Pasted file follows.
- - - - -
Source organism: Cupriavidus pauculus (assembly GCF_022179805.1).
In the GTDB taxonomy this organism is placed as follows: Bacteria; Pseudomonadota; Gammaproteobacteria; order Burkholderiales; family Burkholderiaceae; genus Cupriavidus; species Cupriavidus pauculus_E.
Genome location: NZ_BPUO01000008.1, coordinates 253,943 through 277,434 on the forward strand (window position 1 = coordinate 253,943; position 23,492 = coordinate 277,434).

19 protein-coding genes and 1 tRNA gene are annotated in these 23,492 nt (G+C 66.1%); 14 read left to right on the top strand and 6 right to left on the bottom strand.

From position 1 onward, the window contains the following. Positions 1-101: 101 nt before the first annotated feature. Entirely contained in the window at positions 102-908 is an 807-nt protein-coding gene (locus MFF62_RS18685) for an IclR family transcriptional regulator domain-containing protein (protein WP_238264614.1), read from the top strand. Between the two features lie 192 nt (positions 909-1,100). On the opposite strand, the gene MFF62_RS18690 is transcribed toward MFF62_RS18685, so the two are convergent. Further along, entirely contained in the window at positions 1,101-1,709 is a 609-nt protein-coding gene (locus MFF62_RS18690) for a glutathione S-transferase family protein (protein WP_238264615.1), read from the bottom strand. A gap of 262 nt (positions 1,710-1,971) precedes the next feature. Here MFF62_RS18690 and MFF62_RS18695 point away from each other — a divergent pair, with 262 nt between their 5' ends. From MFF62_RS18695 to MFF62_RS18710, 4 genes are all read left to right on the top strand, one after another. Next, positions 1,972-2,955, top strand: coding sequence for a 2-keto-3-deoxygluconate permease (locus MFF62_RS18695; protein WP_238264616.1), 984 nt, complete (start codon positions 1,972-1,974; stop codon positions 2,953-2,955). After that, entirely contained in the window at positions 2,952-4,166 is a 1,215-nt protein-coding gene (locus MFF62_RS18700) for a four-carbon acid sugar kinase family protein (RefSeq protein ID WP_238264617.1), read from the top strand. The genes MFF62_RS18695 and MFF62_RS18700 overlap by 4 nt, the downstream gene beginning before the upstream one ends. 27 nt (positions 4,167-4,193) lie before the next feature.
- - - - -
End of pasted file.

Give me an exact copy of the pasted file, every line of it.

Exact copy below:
Source organism: Cupriavidus pauculus (assembly GCF_022179805.1).
In the GTDB taxonomy this organism is placed as follows: Bacteria; Pseudomonadota; Gammaproteobacteria; order Burkholderiales; family Burkholderiaceae; genus Cupriavidus; species Cupriavidus pauculus_E.
Genome location: NZ_BPUO01000008.1, coordinates 253,943 through 277,434 on the forward strand (window position 1 = coordinate 253,943; position 23,492 = coordinate 277,434).

19 protein-coding genes and 1 tRNA gene are annotated in these 23,492 nt (G+C 66.1%); 14 read left to right on the top strand and 6 right to left on the bottom strand.

From position 1 onward, the window contains the following. Positions 1-101: 101 nt before the first annotated feature. Entirely contained in the window at positions 102-908 is an 807-nt protein-coding gene (locus MFF62_RS18685) for an IclR family transcriptional regulator domain-containing protein (protein WP_238264614.1), read from the top strand. Between the two features lie 192 nt (positions 909-1,100). On the opposite strand, the gene MFF62_RS18690 is transcribed toward MFF62_RS18685, so the two are convergent. Further along, entirely contained in the window at positions 1,101-1,709 is a 609-nt protein-coding gene (locus MFF62_RS18690) for a glutathione S-transferase family protein (protein WP_238264615.1), read from the bottom strand. A gap of 262 nt (positions 1,710-1,971) precedes the next feature. Here MFF62_RS18690 and MFF62_RS18695 point away from each other — a divergent pair, with 262 nt between their 5' ends. From MFF62_RS18695 to MFF62_RS18710, 4 genes are all read left to right on the top strand, one after another. Next, positions 1,972-2,955, top strand: coding sequence for a 2-keto-3-deoxygluconate permease (locus MFF62_RS18695; protein WP_238264616.1), 984 nt, complete (start codon positions 1,972-1,974; stop codon positions 2,953-2,955). After that, entirely contained in the window at positions 2,952-4,166 is a 1,215-nt protein-coding gene (locus MFF62_RS18700) for a four-carbon acid sugar kinase family protein (RefSeq protein ID WP_238264617.1), read from the top strand. The genes MFF62_RS18695 and MFF62_RS18700 overlap by 4 nt, the downstream gene beginning before the upstream one ends. 27 nt (positions 4,167-4,193) lie before the next feature.